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May 5, 2017
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While you’re focused on traveling, pigging out, and paying your bills, you should also be focused on other more important long term goals like saving for your future. 

But if like the majority, you think that you should only start to save once you've already visited enough places, tried various culinary delights, and have made the most out of your single years, you are making a huge life mistake. 

“You need to save the moment you start working,” says financial advisor Jaina Cabanlit.  “Save as soon as you got a job so that you can be financially independent and free in the future when you are no longer able to work or gather sufficient income for your needs.”

While the amount you need in savings is highly personal, and specific amounts can be subjective, Cabanlit offers a simple formula to help you figure out if you're setting aside enough bread for your future.

“On average you should be setting aside at least 30 percent of your gross monthly income for the future and investing it on instruments that earn a compounding interest,” Cabanlit explains. “The remaining income should be your budget for the month.”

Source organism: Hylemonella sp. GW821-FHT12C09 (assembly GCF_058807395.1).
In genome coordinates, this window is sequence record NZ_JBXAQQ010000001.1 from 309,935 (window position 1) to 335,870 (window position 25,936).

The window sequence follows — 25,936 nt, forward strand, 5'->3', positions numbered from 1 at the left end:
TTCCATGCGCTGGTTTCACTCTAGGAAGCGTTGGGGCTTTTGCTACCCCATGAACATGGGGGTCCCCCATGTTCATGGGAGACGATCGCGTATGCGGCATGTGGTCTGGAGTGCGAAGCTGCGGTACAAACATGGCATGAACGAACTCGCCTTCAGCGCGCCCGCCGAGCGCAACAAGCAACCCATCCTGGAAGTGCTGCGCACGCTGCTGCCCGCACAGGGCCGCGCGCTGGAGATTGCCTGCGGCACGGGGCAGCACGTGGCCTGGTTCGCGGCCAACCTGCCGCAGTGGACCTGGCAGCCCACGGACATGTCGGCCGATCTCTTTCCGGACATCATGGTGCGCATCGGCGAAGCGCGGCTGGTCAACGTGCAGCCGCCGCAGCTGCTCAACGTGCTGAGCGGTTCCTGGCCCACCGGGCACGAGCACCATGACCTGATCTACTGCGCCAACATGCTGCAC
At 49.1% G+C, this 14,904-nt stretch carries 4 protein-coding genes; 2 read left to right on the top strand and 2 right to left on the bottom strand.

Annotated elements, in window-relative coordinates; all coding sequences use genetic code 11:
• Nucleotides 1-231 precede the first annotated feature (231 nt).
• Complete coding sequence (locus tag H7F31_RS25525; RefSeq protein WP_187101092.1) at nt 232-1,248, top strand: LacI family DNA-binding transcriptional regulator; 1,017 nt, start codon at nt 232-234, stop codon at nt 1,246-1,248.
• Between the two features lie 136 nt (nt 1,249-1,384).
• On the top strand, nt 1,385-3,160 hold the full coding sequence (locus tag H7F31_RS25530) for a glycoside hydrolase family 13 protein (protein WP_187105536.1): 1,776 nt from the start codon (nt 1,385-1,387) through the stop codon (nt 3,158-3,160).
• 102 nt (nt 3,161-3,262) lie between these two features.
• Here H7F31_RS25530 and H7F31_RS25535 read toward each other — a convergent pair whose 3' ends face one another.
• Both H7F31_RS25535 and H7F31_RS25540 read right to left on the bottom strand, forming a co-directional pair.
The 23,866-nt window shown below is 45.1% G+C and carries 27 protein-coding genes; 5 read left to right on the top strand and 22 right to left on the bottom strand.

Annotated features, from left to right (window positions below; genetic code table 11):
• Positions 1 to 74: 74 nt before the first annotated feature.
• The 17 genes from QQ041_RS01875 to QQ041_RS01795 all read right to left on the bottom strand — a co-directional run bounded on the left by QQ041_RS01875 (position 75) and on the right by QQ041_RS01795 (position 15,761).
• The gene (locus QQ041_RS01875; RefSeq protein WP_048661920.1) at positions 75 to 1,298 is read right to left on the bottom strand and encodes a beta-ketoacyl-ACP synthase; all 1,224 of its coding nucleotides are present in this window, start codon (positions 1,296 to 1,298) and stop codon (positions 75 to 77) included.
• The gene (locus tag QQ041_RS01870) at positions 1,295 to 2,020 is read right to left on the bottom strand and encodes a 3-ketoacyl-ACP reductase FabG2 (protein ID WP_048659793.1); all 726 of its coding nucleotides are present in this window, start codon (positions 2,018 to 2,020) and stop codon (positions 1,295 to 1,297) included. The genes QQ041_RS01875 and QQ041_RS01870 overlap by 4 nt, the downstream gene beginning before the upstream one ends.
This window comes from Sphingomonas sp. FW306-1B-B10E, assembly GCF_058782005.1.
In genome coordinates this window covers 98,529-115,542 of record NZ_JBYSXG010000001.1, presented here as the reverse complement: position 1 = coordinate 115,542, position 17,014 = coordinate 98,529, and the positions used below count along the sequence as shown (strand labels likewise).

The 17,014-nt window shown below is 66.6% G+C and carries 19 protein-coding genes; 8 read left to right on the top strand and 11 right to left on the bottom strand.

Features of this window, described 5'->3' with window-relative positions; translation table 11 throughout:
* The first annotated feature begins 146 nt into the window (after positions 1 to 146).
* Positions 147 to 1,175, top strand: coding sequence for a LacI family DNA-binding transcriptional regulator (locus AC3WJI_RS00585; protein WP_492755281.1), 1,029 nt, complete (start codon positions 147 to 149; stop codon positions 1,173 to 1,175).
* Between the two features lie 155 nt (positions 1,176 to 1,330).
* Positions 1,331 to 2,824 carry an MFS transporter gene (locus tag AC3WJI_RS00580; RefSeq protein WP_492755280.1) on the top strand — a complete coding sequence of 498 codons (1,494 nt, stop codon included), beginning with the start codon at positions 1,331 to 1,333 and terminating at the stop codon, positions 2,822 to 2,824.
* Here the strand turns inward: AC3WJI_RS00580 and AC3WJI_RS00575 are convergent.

For example, if you’re a minimum wage earner with a gross monthly income of P10,000 to P12,000, it is advisable to save at least P3,333 per month.

“The goal is to achieve savings of P40,000 per year,” Cabanlit adds. “So if you save P40,000 a year, in 10 years, you’ll get to have a total savings of P400,000. Imagine, if you start saving this once you’re 25 years old, you’ll have a total of P400,000 cash on hand by 35. Not bad, right?”

If your gross monthly income is above the minimum wage, Cabanlit also suggests that saving P3,333 per month is a good start.

“P3,333 is the magic number. It is the best starting saving amount for anyone people from 25 to 35 years of age, regardless of salary rate,” she adds. “It’s the most feasible amount, just P1,667 per cut-off. Plus, it’s easy to remember.”

The financial advisor also suggests that instead of thinking that you’re “sacrificing,” think of it as adjusting. “Adjustments should be made to achieve certain goals. It will be very hard, but the returns would definitely outweigh the disadvantages.”

However, by age 35 onwards, the amount of your monthly savings changes. International money expert Kimmie Green suggests the following:

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By age 35: Have twice your annual salary saved (If you followed the P3,333 for 10 years rule, P400,000 is a good start).

By age 40: Have three times your annual salary saved.

By age 45: Have four times your annual salary saved.

By age 50: Have five times your annual salary saved.

By age 55: Have six times your annual salary saved.

By age 60: Have seven times your annual salary saved.

By age 65: Have eight times your annual salary saved.

It's impossible to follow this formula perfectly. But according to both experts, feel free to adjust accordingly and save more or less in any given year, depending on major life events, such as getting married, having a kid, moving out, and buying a home.

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